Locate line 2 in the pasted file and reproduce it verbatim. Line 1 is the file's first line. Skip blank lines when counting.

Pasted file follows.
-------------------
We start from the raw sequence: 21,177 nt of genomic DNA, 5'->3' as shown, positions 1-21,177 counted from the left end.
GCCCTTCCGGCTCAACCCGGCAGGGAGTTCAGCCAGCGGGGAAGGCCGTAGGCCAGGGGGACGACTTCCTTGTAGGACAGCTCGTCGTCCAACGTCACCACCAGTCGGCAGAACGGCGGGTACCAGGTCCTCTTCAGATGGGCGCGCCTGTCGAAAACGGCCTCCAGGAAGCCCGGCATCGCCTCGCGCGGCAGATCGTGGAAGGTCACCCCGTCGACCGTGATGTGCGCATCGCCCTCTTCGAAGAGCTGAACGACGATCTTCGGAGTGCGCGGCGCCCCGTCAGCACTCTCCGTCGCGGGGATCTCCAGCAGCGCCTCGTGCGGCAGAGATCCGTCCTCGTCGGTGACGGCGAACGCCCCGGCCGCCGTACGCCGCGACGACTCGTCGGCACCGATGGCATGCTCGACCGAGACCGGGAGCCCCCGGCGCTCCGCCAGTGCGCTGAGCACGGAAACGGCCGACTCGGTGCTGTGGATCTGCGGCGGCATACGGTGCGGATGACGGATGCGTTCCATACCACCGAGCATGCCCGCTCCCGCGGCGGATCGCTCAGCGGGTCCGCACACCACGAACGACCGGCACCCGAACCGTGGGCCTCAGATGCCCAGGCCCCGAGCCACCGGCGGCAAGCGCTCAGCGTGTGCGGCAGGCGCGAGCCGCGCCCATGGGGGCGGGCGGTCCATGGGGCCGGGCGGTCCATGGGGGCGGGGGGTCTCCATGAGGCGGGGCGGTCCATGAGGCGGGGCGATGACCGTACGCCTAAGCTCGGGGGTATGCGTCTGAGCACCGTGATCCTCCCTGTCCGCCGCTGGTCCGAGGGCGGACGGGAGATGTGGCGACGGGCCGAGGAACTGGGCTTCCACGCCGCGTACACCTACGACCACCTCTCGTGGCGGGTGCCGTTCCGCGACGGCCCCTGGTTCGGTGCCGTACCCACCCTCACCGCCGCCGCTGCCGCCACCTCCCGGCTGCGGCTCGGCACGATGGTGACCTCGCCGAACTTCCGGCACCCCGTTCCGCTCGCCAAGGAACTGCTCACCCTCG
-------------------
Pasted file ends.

GCCCTTCCGGCTCAACCCGGCAGGGAGTTCAGCCAGCGGGGAAGGCCGTAGGCCAGGGGGACGACTTCCTTGTAGGACAGCTCGTCGTCCAACGTCACCACCAGTCGGCAGAACGGCGGGTACCAGGTCCTCTTCAGATGGGCGCGCCTGTCGAAAACGGCCTCCAGGAAGCCCGGCATCGCCTCGCGCGGCAGATCGTGGAAGGTCACCCCGTCGACCGTGATGTGCGCATCGCCCTCTTCGAAGAGCTGAACGACGATCTTCGGAGTGCGCGGCGCCCCGTCAGCACTCTCCGTCGCGGGGATCTCCAGCAGCGCCTCGTGCGGCAGAGATCCGTCCTCGTCGGTGACGGCGAACGCCCCGGCCGCCGTACGCCGCGACGACTCGTCGGCACCGATGGCATGCTCGACCGAGACCGGGAGCCCCCGGCGCTCCGCCAGTGCGCTGAGCACGGAAACGGCCGACTCGGTGCTGTGGATCTGCGGCGGCATACGGTGCGGATGACGGATGCGTTCCATACCACCGAGCATGCCCGCTCCCGCGGCGGATCGCTCAGCGGGTCCGCACACCACGAACGACCGGCACCCGAACCGTGGGCCTCAGATGCCCAGGCCCCGAGCCACCGGCGGCAAGCGCTCAGCGTGTGCGGCAGGCGCGAGCCGCGCCCATGGGGGCGGGCGGTCCATGGGGCCGGGCGGTCCATGGGGGCGGGGGGTCTCCATGAGGCGGGGCGGTCCATGAGGCGGGGCGATGACCGTACGCCTAAGCTCGGGGGTATGCGTCTGAGCACCGTGATCCTCCCTGTCCGCCGCTGGTCCGAGGGCGGACGGGAGATGTGGCGACGGGCCGAGGAACTGGGCTTCCACGCCGCGTACACCTACGACCACCTCTCGTGGCGGGTGCCGTTCCGCGACGGCCCCTGGTTCGGTGCCGTACCCACCCTCACCGCCGCCGCTGCCGCCACCTCCCGGCTGCGGCTCGGCACGATGGTGACCTCGCCGAACTTCCGGCACCCCGTTCCGCTCGCCAAGGAACTGCTCACCCTCG